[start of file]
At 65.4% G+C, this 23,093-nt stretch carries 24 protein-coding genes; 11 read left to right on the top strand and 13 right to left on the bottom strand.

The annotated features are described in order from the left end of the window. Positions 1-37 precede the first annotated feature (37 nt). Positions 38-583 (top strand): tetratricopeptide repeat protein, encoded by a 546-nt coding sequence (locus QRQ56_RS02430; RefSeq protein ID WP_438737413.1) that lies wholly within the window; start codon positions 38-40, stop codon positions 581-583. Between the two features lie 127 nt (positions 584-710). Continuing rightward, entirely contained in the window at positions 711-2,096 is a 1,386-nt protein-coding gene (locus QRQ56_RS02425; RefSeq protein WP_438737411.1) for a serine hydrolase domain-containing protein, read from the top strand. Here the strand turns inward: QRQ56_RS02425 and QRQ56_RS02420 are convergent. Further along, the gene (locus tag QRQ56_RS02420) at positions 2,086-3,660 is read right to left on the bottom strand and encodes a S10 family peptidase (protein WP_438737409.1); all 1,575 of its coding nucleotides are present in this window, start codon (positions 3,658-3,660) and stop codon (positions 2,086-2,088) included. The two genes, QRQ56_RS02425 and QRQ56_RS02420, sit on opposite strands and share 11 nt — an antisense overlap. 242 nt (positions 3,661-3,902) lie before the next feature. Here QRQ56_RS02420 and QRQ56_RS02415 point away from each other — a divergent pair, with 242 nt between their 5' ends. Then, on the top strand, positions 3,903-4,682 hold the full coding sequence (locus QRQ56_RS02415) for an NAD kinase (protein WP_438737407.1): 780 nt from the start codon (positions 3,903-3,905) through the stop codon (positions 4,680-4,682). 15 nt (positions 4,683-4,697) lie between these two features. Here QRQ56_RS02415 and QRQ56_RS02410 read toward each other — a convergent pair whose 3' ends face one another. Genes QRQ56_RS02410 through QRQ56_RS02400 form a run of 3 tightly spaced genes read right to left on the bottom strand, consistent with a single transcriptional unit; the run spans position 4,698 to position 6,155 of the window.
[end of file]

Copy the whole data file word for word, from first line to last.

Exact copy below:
At 65.4% G+C, this 23,093-nt stretch carries 24 protein-coding genes; 11 read left to right on the top strand and 13 right to left on the bottom strand.

The annotated features are described in order from the left end of the window. Positions 1-37 precede the first annotated feature (37 nt). Positions 38-583 (top strand): tetratricopeptide repeat protein, encoded by a 546-nt coding sequence (locus QRQ56_RS02430; RefSeq protein ID WP_438737413.1) that lies wholly within the window; start codon positions 38-40, stop codon positions 581-583. Between the two features lie 127 nt (positions 584-710). Continuing rightward, entirely contained in the window at positions 711-2,096 is a 1,386-nt protein-coding gene (locus QRQ56_RS02425; RefSeq protein WP_438737411.1) for a serine hydrolase domain-containing protein, read from the top strand. Here the strand turns inward: QRQ56_RS02425 and QRQ56_RS02420 are convergent. Further along, the gene (locus tag QRQ56_RS02420) at positions 2,086-3,660 is read right to left on the bottom strand and encodes a S10 family peptidase (protein WP_438737409.1); all 1,575 of its coding nucleotides are present in this window, start codon (positions 3,658-3,660) and stop codon (positions 2,086-2,088) included. The two genes, QRQ56_RS02425 and QRQ56_RS02420, sit on opposite strands and share 11 nt — an antisense overlap. 242 nt (positions 3,661-3,902) lie before the next feature. Here QRQ56_RS02420 and QRQ56_RS02415 point away from each other — a divergent pair, with 242 nt between their 5' ends. Then, on the top strand, positions 3,903-4,682 hold the full coding sequence (locus QRQ56_RS02415) for an NAD kinase (protein WP_438737407.1): 780 nt from the start codon (positions 3,903-3,905) through the stop codon (positions 4,680-4,682). 15 nt (positions 4,683-4,697) lie between these two features. Here QRQ56_RS02415 and QRQ56_RS02410 read toward each other — a convergent pair whose 3' ends face one another. Genes QRQ56_RS02410 through QRQ56_RS02400 form a run of 3 tightly spaced genes read right to left on the bottom strand, consistent with a single transcriptional unit; the run spans position 4,698 to position 6,155 of the window.